The ship carried passengers, crew and hundreds of other creatures, great and small, furry and feathered. Passenger diaries tell us that during a 60-day voyage, there was no escaping the animal kingdom. Below are some more fascinating facts about the different birds and beasts which travellers saw on their way to Australia.
Passengers watching the sea from the deck regularly spotted fish, like those used to decorate the stern of the ship. There was plenty of other weird and wonderful marine life around. In 1857 the ship’s surgeon Samuel Archer excitedly described seeing a “Portuguese Man o’ War”. These creatures, when floating on the sea surface look like an old warship carrying full sail. They are often mistaken for jellyfish and their venomous sting can be extremely painful. Archer was keenly interested in natural history and records in beautiful detail encounters with all forms of life at sea.
Walking the decks of the Great Britain you would find that chickens were not the only feathery friends stowed on board. When brothers William and David Griffiths sailed to Australia in 1860 they shared their bunks with 60 larks, 40 thrushes and 12 pheasants which they planned to sell on arrival. Just imagine the noise and smell! The brothers took turns watching over their precious cargo nightly so the birds wouldn’t be carried away by the pesky rats that roamed the ship.
Like the chickens, pigs and other livestock were kept aboard as a source of fresh food. One anonymous lady travelling in 1863 records sailors throwing a sheep into the first-class cabins area, where it kept the passengers awake with “its continuous bleating”. Fortunately, the passengers found it more funny than annoying! The poor sheep soon found “a big fat steward trying to carry it upstairs in his arms”, and the gentlemen were “bleating to amuse themselves” the next day. What would you do if a sheep appeared in your bedroom?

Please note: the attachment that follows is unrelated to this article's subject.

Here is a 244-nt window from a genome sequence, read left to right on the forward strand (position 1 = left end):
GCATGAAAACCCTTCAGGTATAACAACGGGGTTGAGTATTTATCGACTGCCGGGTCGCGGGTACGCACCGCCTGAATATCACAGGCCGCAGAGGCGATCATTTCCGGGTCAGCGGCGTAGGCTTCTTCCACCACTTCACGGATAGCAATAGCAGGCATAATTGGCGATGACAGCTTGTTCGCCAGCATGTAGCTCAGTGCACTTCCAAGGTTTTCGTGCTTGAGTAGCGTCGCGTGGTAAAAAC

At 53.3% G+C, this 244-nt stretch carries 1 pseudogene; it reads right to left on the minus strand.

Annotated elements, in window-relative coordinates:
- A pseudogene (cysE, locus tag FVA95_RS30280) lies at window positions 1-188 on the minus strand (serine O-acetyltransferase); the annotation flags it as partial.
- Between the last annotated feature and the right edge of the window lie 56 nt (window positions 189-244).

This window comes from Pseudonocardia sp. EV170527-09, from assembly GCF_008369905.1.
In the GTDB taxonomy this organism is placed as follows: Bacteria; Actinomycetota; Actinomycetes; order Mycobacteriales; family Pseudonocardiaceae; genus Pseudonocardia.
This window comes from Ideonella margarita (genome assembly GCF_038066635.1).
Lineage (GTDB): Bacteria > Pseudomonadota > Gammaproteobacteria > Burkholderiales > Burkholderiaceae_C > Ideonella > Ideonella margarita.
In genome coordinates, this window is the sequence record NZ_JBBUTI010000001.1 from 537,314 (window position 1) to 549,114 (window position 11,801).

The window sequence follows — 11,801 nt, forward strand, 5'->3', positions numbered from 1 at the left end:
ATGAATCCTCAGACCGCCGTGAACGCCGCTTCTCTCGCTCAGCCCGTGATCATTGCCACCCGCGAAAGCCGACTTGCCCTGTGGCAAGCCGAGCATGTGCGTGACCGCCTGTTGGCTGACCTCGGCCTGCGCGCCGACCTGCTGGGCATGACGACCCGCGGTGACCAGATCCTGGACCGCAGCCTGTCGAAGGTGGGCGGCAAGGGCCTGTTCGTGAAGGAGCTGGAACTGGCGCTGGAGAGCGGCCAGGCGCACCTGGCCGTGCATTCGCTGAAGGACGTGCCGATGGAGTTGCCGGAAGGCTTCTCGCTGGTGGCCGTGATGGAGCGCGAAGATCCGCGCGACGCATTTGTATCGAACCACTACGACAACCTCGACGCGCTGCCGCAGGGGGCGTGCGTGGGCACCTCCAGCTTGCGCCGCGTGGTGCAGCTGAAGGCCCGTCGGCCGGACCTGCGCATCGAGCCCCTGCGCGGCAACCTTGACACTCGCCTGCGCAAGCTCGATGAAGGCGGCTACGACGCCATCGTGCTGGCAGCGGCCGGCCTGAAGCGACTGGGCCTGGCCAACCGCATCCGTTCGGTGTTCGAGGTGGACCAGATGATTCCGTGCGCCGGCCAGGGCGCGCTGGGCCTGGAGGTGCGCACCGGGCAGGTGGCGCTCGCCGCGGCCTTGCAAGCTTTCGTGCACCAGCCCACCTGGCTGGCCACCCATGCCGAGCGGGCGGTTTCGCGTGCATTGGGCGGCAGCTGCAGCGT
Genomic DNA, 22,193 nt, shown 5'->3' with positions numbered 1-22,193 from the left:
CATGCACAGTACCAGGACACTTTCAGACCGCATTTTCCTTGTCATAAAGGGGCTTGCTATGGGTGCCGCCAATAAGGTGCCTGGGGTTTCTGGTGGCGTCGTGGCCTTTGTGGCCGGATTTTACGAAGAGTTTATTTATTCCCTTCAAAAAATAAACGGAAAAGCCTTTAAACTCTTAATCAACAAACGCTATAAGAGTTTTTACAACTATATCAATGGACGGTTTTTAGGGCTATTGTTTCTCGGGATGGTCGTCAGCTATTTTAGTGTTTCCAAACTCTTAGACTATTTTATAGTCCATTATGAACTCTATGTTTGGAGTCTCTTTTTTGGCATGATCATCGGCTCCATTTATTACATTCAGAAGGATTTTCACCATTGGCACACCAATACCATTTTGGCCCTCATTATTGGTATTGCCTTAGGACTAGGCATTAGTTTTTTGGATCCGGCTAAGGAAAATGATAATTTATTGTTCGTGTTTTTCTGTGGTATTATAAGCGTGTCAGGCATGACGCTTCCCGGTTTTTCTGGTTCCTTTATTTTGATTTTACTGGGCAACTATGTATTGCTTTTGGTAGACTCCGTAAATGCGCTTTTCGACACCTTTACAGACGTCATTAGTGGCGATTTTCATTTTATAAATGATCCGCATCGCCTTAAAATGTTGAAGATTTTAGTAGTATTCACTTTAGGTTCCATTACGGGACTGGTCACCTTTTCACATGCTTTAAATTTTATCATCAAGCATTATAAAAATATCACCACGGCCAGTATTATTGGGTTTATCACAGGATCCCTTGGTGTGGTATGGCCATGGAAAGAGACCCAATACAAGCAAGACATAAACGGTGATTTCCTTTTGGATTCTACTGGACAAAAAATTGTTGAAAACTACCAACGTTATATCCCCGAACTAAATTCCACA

Cats and dogs often made surprise appearances aboard the ship. In 1873 Mother Mary Paul Mulquin writes that these animals were forbidden from travelling. Travellers who smuggled their pets on board; had to pay a £5 fee, or give their furry companion up to auction where: “The prize [the animal] would then be awarded to the highest bidder”.
During the Crimean War the ship transported soldiers and their horses to Malta to ready themselves for battle. Conditions on the ship were hot and cramped and the horses brought many pests with them. Heywood Bright, an assistant clerk and son of the Great Britain’s owner, writes in 1855 that “What with [flies] fleas and mosquitos &c &c it is not much sleep one gets. The [flies] are a regular plague here if you pour out a glass of sherry you have some in it before you can drink it”.
Animals were an essential part of the everyday hubbub aboard the ship. You would find them in every crevice, on deck, in cabins, and the cargo hold. Next time you visit see how many more you can discover aboard the SS Great Britain.
Author: Natalie Fey, Interpretation Manager